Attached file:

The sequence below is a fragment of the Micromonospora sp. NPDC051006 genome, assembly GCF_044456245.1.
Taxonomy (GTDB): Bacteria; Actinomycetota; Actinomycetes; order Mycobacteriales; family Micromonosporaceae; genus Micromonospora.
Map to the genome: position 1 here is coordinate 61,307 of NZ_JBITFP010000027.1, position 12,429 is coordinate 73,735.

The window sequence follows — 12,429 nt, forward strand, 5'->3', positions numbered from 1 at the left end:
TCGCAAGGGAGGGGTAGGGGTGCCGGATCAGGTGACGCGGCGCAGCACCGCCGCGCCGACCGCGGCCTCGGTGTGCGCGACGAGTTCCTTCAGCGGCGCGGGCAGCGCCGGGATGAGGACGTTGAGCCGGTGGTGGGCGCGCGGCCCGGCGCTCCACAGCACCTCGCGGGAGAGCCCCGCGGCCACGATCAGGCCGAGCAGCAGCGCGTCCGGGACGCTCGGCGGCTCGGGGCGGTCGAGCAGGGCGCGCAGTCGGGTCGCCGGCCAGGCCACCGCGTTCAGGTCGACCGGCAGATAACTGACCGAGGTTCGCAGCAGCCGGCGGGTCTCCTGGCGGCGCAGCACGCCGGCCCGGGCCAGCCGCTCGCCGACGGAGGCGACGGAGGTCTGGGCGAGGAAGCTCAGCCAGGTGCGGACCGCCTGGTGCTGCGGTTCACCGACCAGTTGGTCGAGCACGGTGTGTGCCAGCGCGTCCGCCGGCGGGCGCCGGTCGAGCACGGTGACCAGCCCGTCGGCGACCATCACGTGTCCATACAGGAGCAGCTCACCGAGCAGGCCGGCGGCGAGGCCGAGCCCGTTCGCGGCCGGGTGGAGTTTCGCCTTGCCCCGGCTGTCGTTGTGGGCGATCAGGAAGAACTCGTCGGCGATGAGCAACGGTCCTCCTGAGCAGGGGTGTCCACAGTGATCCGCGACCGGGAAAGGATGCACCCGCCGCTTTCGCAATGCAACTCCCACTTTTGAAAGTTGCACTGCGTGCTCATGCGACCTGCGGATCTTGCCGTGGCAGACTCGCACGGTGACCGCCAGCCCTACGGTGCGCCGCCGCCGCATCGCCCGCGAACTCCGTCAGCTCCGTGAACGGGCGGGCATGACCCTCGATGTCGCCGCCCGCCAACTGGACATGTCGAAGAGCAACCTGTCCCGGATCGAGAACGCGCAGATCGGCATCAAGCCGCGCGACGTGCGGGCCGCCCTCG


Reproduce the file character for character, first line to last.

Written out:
The sequence below is a fragment of the Micromonospora sp. NPDC051006 genome, assembly GCF_044456245.1.
Taxonomy (GTDB): Bacteria; Actinomycetota; Actinomycetes; order Mycobacteriales; family Micromonosporaceae; genus Micromonospora.
Map to the genome: position 1 here is coordinate 61,307 of NZ_JBITFP010000027.1, position 12,429 is coordinate 73,735.

The window sequence follows — 12,429 nt, forward strand, 5'->3', positions numbered from 1 at the left end:
TCGCAAGGGAGGGGTAGGGGTGCCGGATCAGGTGACGCGGCGCAGCACCGCCGCGCCGACCGCGGCCTCGGTGTGCGCGACGAGTTCCTTCAGCGGCGCGGGCAGCGCCGGGATGAGGACGTTGAGCCGGTGGTGGGCGCGCGGCCCGGCGCTCCACAGCACCTCGCGGGAGAGCCCCGCGGCCACGATCAGGCCGAGCAGCAGCGCGTCCGGGACGCTCGGCGGCTCGGGGCGGTCGAGCAGGGCGCGCAGTCGGGTCGCCGGCCAGGCCACCGCGTTCAGGTCGACCGGCAGATAACTGACCGAGGTTCGCAGCAGCCGGCGGGTCTCCTGGCGGCGCAGCACGCCGGCCCGGGCCAGCCGCTCGCCGACGGAGGCGACGGAGGTCTGGGCGAGGAAGCTCAGCCAGGTGCGGACCGCCTGGTGCTGCGGTTCACCGACCAGTTGGTCGAGCACGGTGTGTGCCAGCGCGTCCGCCGGCGGGCGCCGGTCGAGCACGGTGACCAGCCCGTCGGCGACCATCACGTGTCCATACAGGAGCAGCTCACCGAGCAGGCCGGCGGCGAGGCCGAGCCCGTTCGCGGCCGGGTGGAGTTTCGCCTTGCCCCGGCTGTCGTTGTGGGCGATCAGGAAGAACTCGTCGGCGATGAGCAACGGTCCTCCTGAGCAGGGGTGTCCACAGTGATCCGCGACCGGGAAAGGATGCACCCGCCGCTTTCGCAATGCAACTCCCACTTTTGAAAGTTGCACTGCGTGCTCATGCGACCTGCGGATCTTGCCGTGGCAGACTCGCACGGTGACCGCCAGCCCTACGGTGCGCCGCCGCCGCATCGCCCGCGAACTCCGTCAGCTCCGTGAACGGGCGGGCATGACCCTCGATGTCGCCGCCCGCCAACTGGACATGTCGAAGAGCAACCTGTCCCGGATCGAGAACGCGCAGATCGGCATCAAGCCGCGCGACGTGCGGGCCGCCCTCG